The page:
Assistant Professor, Linguistics

What is your area of research or teaching?
I work on formal semantics, which is the component of theoretical linguistics that strives to provide a rigorous, scientifically precise characterization of how meaning in natural languages works. This encompasses the question of what individual words mean and how those meanings are composed into the meaning of larger phrases. My research has focused chiefly on the semantics of modifiers—expressions such as adjectives, adverbs, and intensifiers which can often be left out of a sentence without rendering it ungrammatical. I’ve spent nearly a decade and a half teaching semantics and general linguistics at all levels (undergrad to Ph.D.) at Michigan State University.

Why are you excited to be at UBC?
One exciting element of coming to UBC is the new colleagues I’ll have. I’ve been very fortunate in my current position to have quite a few colleagues whose company has been extremely beneficial to me, but nothing on the scale of what UBC can offer. It’s not only an independent linguistics department, but among the most distinguished in the world. I’m excited in particular about the prospect of being at a place that’s a global leader in research on less-well-studied languages. That will, I hope, make it possible to extend my own research in new directions that wouldn’t otherwise have been possible, and I hope that will prove to be a two-way street.


Ervin Malakaj

Assistant Professor, Central, Eastern, and Northern European Studies | Twitter profile

What is your area of research or teaching?
My research focuses on 19th-century literary cultures, film history (Imperial Germany, Weimar Germany, cinema of the 60s and 70s), narrative theory, queer theory, and critical pedagogy. My first book will examine the influence of fluctuating literary markets on authorial agency and narrative form. A second book project concerns the primacy of melodramatic form for the articulation of queer experiences and queer activism during Germany’s Weimar Era.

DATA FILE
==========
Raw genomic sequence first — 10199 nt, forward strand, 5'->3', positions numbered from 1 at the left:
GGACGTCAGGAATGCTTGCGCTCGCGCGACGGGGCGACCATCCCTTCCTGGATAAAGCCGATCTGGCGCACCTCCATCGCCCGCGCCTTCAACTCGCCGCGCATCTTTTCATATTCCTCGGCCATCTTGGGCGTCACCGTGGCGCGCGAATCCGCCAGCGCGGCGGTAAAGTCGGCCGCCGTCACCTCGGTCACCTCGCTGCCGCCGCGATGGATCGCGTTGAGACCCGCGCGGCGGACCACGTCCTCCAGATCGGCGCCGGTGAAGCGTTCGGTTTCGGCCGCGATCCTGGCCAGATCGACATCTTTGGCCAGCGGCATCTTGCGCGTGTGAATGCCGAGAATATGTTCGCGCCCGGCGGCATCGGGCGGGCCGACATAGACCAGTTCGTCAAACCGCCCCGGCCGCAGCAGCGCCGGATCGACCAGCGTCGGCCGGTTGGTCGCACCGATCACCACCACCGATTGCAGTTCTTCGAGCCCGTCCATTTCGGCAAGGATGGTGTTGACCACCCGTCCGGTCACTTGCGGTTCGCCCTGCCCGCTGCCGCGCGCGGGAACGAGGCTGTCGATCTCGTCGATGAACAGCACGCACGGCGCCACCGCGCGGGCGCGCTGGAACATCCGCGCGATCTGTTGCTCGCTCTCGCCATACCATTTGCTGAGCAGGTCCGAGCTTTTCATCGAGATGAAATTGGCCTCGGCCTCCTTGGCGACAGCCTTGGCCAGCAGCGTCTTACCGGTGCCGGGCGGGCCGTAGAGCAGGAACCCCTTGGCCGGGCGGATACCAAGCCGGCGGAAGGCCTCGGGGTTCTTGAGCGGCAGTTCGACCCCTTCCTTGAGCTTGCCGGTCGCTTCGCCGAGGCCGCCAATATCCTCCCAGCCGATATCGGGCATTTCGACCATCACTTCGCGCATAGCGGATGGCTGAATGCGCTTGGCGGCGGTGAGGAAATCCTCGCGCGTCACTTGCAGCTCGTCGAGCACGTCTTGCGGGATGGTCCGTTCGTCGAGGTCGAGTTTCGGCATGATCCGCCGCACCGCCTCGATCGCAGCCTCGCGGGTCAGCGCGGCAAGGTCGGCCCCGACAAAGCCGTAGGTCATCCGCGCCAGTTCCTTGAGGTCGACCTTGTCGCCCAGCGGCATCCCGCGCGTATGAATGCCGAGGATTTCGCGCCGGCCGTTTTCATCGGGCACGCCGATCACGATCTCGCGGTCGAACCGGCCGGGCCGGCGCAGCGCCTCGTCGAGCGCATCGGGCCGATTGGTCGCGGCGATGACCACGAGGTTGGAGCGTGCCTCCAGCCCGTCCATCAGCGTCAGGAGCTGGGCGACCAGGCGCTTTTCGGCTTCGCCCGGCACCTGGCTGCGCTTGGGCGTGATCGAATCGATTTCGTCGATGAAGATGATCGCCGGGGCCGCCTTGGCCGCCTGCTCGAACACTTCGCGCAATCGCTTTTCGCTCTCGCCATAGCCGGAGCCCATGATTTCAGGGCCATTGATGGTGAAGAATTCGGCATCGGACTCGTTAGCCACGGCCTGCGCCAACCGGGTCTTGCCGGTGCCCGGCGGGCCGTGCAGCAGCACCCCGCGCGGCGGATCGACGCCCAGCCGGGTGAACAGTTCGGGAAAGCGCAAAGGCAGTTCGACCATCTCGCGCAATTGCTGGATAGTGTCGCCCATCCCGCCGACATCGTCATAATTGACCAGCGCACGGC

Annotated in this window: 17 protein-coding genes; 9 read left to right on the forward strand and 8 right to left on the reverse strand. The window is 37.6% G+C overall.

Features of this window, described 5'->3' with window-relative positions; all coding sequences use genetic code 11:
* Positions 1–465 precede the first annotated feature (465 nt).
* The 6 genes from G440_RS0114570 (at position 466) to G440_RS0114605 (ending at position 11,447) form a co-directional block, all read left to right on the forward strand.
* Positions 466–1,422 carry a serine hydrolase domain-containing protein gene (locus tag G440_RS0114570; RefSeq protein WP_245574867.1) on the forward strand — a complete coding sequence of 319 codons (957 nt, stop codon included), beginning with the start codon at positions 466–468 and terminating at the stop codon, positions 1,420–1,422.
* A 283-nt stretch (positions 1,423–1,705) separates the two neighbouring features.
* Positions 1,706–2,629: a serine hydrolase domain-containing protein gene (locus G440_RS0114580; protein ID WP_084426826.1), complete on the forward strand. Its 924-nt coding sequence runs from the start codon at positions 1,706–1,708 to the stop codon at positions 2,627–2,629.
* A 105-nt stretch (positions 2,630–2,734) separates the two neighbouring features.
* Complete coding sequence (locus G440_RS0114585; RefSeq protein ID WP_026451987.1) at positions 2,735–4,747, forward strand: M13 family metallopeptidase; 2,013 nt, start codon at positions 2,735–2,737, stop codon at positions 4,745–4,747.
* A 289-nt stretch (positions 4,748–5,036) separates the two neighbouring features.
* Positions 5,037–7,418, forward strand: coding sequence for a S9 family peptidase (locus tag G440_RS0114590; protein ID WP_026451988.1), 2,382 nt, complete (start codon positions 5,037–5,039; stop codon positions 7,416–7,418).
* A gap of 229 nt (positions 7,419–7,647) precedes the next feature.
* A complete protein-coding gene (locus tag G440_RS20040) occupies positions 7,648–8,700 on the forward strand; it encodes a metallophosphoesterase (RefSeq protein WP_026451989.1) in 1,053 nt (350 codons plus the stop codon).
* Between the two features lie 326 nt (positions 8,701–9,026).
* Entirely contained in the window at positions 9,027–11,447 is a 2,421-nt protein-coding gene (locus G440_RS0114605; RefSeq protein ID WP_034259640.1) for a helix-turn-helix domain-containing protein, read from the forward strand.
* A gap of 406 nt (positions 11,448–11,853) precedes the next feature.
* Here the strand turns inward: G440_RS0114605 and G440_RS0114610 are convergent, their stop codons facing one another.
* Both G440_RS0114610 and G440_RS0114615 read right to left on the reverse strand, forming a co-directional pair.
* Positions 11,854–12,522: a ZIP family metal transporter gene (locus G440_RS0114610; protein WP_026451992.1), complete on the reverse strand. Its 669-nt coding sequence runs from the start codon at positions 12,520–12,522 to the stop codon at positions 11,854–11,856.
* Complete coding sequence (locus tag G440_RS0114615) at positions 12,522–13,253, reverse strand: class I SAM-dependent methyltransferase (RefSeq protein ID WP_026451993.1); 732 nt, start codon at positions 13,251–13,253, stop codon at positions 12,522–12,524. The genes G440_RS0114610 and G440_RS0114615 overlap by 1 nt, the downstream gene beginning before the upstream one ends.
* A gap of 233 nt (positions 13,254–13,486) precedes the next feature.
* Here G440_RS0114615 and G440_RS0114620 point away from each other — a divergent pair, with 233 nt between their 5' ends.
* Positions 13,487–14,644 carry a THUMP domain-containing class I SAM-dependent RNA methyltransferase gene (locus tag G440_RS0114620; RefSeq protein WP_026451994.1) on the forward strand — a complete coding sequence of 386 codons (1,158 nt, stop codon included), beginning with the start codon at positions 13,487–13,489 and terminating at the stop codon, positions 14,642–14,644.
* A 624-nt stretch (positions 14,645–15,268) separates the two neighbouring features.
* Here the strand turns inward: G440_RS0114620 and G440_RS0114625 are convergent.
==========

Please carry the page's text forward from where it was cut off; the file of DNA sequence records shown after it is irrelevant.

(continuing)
Why are you excited to be at UBC?
UBC’s Faculty of Arts maintains a strong commitment to interdisciplinary scholarship. I look forward to connecting to colleagues across units and programs by way of establishing new research projects and contributing to longstanding endeavors. In addition, I am very excited about UBC’s dedication to undergraduate and graduate education. In particular, I am looking forward to contributing to the university’s ongoing commitment to diversity, decolonialization, and social justice in and outside of the classroom.


Naomi Schwartz

Assistant Professor, Geography

What is your area of research or teaching?

I’m a geospatial ecologist who uses remote sensing, GIS, and field data to understand the fate of tropical forests in a changing world. Tropical forests, which are home to much of the world’s biodiversity and carbon storage, are threatened by deforestation, climate change, and increasing rates of disturbance. At the same time, these forests regrow quickly after clearing or disturbance, acting as a carbon sink in the process. My research asks questions about how climate and land-use change influence vulnerability to fire, drought, and other extreme events in tropical forests. I am also interested in how forests’ responses to extremes change as they regenerate after logging or agriculture. I have worked in the Peruvian Amazon, Puerto Rico, Cambodia, and southern Appalachia.

Why are you excited to be at UBC?
Being a member of the UBC faculty is my dream job! I am thrilled to be joining the Geography department, with its diverse disciplinary background and research foci, as well as the broader community of ecologists at UBC across many departments. I’m looking forward to exploring the mountains and beaches around Vancouver and BC – what a privilege to have the chance to live and work in such a beautiful place!